Keywords: education, online learning, philosophy of education, video games
Niklas Luhmann’s systems theory loans some of its fundamental concepts and positions from Chilean biologists Umberto Maturana and Francisco Varela, adapting their application from the realm of life and living things to the social sphere. What results is a radical change in the thinking of social relations that shakes not only traditional philosophical notions but some universal ones as well. Society, for example, is no longer a collection of interacting individuals; threatened is the very notion of man – in its traditional sense of functional unity. Such shifts in viewpoint that move away from thinking about the human being as a closed and autonomous entity towards understanding him/her more as a conglomeration of systems fit in well with the general effort of contemporary philosophy to loosen the concept of “subject”. Systems theory, in this sense, creates a very favorable climate for cultivating various forms of posthumanism, seeking to escape from the hidden premise of anthropocentrism. Against this background, the paper will try to imagine the direction the understanding of the relationship between humans and animals could go, if enriched with the transforming role of systems theory. The focus will be put on whether it is possible to talk about the relationship between humans and other animals in a non-anthropocentric way, where a clear distinction between man and animal is not a matter of paramount importance and where there is room – at least in theory – for a non-hierarchical view on the various representatives of living nature.
Keywords: systems theory, autopoiesis, animal, man, human–animal relationship, anthropocentrism, posthumanism, Niklas Luhmann, Humberto Maturana, Francisco, Varela, Jacob von Uexküll.
Alternative history, also known as alternate history, has a bi-dimensional shape: on the one hand, it fits into the literary-fiction genre, and on the other hand, it has entered the field of historical narrative in the form of various scenarios or literary-historical aspirations and fantasies, which enable the turn of a formal historical narration into a counterfactual narrative of the past. The story of historical trauma during/at the historical turning points has opened the way to the creation of “possible worlds”, so that, in this way, in spite of imaginary situations of the past story, it corresponds to the discursive mental demands at different times and different places. The idea that there exists a factitious time in the historical narrative emerged thanks to reflections, including the multiplicity of the concepts of time in the context of history. In the realm of historiography, G. Collingwood has presented the instability of the historian’s mind between the concept of the present and the past amidst the variability of historical texts, which in turn has produced an unstable narrative of historical evidence in the form of “constructing history” and “total explanation”. In the style of L. Wittgenstein’s narration, in the plan of not producing a “final explanation”, his most important presentation in this field has been the “possibility of phenomena”: where philosophizing is not possible as such, there is no need to pay for theory: a path that can only be viewed as a “landscape”. This article endeavors to make a comparative analysis of Collingwood’s and Wittgenstein’s points of view on evaluating the role of multiplicity and temporal diversity in the text-narrative of historical fiction.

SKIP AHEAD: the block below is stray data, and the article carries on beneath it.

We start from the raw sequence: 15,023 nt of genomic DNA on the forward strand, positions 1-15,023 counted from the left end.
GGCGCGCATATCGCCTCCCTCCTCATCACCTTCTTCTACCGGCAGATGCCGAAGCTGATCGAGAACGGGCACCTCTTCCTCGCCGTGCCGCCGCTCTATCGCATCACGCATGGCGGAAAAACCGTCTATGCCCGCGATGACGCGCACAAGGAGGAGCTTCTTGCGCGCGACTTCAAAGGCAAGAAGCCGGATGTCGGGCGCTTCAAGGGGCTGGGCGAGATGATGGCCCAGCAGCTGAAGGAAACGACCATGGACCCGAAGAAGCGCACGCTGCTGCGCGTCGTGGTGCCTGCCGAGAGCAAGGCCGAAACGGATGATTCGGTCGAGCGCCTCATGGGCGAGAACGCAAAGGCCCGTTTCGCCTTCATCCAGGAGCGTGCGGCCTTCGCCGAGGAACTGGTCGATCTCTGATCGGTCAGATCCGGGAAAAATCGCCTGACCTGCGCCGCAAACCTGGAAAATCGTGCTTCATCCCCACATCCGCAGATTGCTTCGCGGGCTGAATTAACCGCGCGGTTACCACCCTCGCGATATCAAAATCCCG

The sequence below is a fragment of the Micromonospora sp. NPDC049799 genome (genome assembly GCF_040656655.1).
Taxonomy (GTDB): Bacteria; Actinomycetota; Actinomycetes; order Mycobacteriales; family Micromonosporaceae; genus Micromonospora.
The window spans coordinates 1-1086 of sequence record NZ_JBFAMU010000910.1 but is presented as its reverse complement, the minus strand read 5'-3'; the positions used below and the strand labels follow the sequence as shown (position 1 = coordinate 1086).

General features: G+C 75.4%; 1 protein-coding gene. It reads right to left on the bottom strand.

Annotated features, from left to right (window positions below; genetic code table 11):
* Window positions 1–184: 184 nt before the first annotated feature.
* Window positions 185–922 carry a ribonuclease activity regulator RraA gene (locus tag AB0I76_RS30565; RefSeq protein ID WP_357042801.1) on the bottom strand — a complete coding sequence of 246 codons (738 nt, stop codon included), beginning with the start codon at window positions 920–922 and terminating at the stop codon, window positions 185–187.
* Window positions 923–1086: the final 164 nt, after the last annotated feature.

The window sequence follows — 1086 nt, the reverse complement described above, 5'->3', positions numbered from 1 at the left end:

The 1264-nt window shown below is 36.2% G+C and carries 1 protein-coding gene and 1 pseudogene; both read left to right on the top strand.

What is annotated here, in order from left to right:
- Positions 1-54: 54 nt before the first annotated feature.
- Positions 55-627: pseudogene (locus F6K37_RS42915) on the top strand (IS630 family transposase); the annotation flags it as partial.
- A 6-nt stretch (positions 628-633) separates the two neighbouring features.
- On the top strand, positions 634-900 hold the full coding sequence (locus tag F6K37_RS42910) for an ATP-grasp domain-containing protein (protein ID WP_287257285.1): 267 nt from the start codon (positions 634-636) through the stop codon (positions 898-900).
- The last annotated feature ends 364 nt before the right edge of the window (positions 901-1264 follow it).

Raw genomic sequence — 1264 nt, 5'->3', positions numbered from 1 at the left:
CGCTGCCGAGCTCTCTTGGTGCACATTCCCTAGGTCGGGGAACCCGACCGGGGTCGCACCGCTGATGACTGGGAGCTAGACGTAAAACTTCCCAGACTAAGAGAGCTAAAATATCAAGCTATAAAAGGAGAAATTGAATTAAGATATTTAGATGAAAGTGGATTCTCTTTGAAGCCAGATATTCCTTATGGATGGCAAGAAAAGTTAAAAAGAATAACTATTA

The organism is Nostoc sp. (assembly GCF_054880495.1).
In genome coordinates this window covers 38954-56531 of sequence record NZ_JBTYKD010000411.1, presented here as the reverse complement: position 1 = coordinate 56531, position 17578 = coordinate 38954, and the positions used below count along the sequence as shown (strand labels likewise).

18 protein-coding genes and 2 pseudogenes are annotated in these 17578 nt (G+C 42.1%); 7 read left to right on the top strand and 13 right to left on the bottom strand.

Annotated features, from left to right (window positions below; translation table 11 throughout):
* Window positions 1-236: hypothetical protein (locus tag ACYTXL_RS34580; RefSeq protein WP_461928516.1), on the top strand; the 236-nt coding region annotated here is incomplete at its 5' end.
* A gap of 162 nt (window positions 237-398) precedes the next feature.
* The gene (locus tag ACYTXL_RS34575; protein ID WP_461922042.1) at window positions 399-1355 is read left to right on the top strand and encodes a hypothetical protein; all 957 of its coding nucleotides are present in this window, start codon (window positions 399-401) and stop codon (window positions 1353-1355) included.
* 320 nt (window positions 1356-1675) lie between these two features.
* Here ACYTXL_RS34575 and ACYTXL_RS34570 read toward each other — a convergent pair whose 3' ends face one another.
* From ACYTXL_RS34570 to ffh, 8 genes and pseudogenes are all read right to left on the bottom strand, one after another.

Keywords: Collingwood, Wittgenstein, possible world, alternative history, time
We are going to discuss the most innovative musical contributions produced by John Cage. Our intention is also to identify some significant connections with philosophical ideas of the same period pointing out in this way the fact that the artistic thought of the 20th century was strongly connected to the achievements of scientific knowledge of the time and to the philosophical thought and methods specific for that period. We are also going to establish some connections between Cage’s musical innovations and the contribution of some avant-gardist painters. In the final part of this article we will point out some connections between Cage’s music and certain philosophical ideas, especially those promoted by Henry Bergson, taking into account Cage’s “Lecture on Nothing”.
Keywords: new music, silence, nothing, prepared piano, chance, indeterminacy.
This essay is from the Bulgarian edition of the book “Filosofia mundana. Microensayos completos” by the Spanish philosopher Javier Goma Lanzon (“Critique and Humanism”, 2021). We thank the Publishing House for the permission to publish the essay on the pages of our journal. The translation is by Teodora Tzankova.
Today, higher education in many countries around the world relies on the support of private philanthropy. This dependence has increased over the decades and is the result of rising university costs and declining public investment. At the same time, students are increasingly attracted to science and engineering, and the industry needs rapid innovation. In this context, the question naturally arises as to why the rich donate to education. In most cases, the starting point for the philanthropist is his/her life experience, and sometimes charity is associated with gratitude to an institution but there are also cases in which philanthropists’ motives are not so obvious. The question remains whether the donation for education is motivated solely by a selfless desire for change in society, or there is something more in it. This article seeks an answer to this question.
Keywords: higher education, philanthropy, donation, universities, education financing.